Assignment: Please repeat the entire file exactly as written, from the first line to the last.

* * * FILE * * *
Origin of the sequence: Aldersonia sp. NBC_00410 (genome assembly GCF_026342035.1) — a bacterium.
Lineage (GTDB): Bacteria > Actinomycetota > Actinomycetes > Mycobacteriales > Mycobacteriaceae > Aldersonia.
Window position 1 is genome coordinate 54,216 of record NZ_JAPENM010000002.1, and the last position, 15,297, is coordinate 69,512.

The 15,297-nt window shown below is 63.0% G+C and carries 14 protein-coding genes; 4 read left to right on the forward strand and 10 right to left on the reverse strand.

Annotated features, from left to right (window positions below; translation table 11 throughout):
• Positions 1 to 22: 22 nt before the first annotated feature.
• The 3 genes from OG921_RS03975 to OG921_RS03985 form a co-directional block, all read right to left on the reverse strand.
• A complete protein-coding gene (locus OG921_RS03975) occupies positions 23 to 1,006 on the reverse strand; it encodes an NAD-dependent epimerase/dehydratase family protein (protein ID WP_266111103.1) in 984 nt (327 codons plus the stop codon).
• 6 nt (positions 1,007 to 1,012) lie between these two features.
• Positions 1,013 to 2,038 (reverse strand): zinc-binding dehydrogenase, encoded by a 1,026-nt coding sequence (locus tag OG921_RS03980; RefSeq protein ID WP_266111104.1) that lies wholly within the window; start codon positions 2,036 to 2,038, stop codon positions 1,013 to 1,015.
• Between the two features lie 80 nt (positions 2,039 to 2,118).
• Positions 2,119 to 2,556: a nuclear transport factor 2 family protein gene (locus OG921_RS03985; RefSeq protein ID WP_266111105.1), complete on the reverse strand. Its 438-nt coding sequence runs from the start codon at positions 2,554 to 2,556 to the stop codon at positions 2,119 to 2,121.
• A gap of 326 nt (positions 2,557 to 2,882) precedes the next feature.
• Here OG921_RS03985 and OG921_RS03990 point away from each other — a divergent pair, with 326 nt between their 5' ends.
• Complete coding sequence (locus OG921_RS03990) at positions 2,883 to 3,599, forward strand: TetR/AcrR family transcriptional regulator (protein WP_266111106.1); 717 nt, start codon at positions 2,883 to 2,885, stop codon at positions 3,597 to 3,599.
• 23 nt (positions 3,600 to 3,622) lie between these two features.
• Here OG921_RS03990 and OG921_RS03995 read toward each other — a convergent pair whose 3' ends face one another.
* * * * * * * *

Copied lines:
Origin of the sequence: Aldersonia sp. NBC_00410 (genome assembly GCF_026342035.1) — a bacterium.
Lineage (GTDB): Bacteria > Actinomycetota > Actinomycetes > Mycobacteriales > Mycobacteriaceae > Aldersonia.
Window position 1 is genome coordinate 54,216 of record NZ_JAPENM010000002.1, and the last position, 15,297, is coordinate 69,512.

The 15,297-nt window shown below is 63.0% G+C and carries 14 protein-coding genes; 4 read left to right on the forward strand and 10 right to left on the reverse strand.

Annotated features, from left to right (window positions below; translation table 11 throughout):
• Positions 1 to 22: 22 nt before the first annotated feature.
• The 3 genes from OG921_RS03975 to OG921_RS03985 form a co-directional block, all read right to left on the reverse strand.
• A complete protein-coding gene (locus OG921_RS03975) occupies positions 23 to 1,006 on the reverse strand; it encodes an NAD-dependent epimerase/dehydratase family protein (protein ID WP_266111103.1) in 984 nt (327 codons plus the stop codon).
• 6 nt (positions 1,007 to 1,012) lie between these two features.
• Positions 1,013 to 2,038 (reverse strand): zinc-binding dehydrogenase, encoded by a 1,026-nt coding sequence (locus tag OG921_RS03980; RefSeq protein ID WP_266111104.1) that lies wholly within the window; start codon positions 2,036 to 2,038, stop codon positions 1,013 to 1,015.
• Between the two features lie 80 nt (positions 2,039 to 2,118).
• Positions 2,119 to 2,556: a nuclear transport factor 2 family protein gene (locus OG921_RS03985; RefSeq protein ID WP_266111105.1), complete on the reverse strand. Its 438-nt coding sequence runs from the start codon at positions 2,554 to 2,556 to the stop codon at positions 2,119 to 2,121.
• A gap of 326 nt (positions 2,557 to 2,882) precedes the next feature.
• Here OG921_RS03985 and OG921_RS03990 point away from each other — a divergent pair, with 326 nt between their 5' ends.
• Complete coding sequence (locus OG921_RS03990) at positions 2,883 to 3,599, forward strand: TetR/AcrR family transcriptional regulator (protein WP_266111106.1); 717 nt, start codon at positions 2,883 to 2,885, stop codon at positions 3,597 to 3,599.
• 23 nt (positions 3,600 to 3,622) lie between these two features.
• Here OG921_RS03990 and OG921_RS03995 read toward each other — a convergent pair whose 3' ends face one another.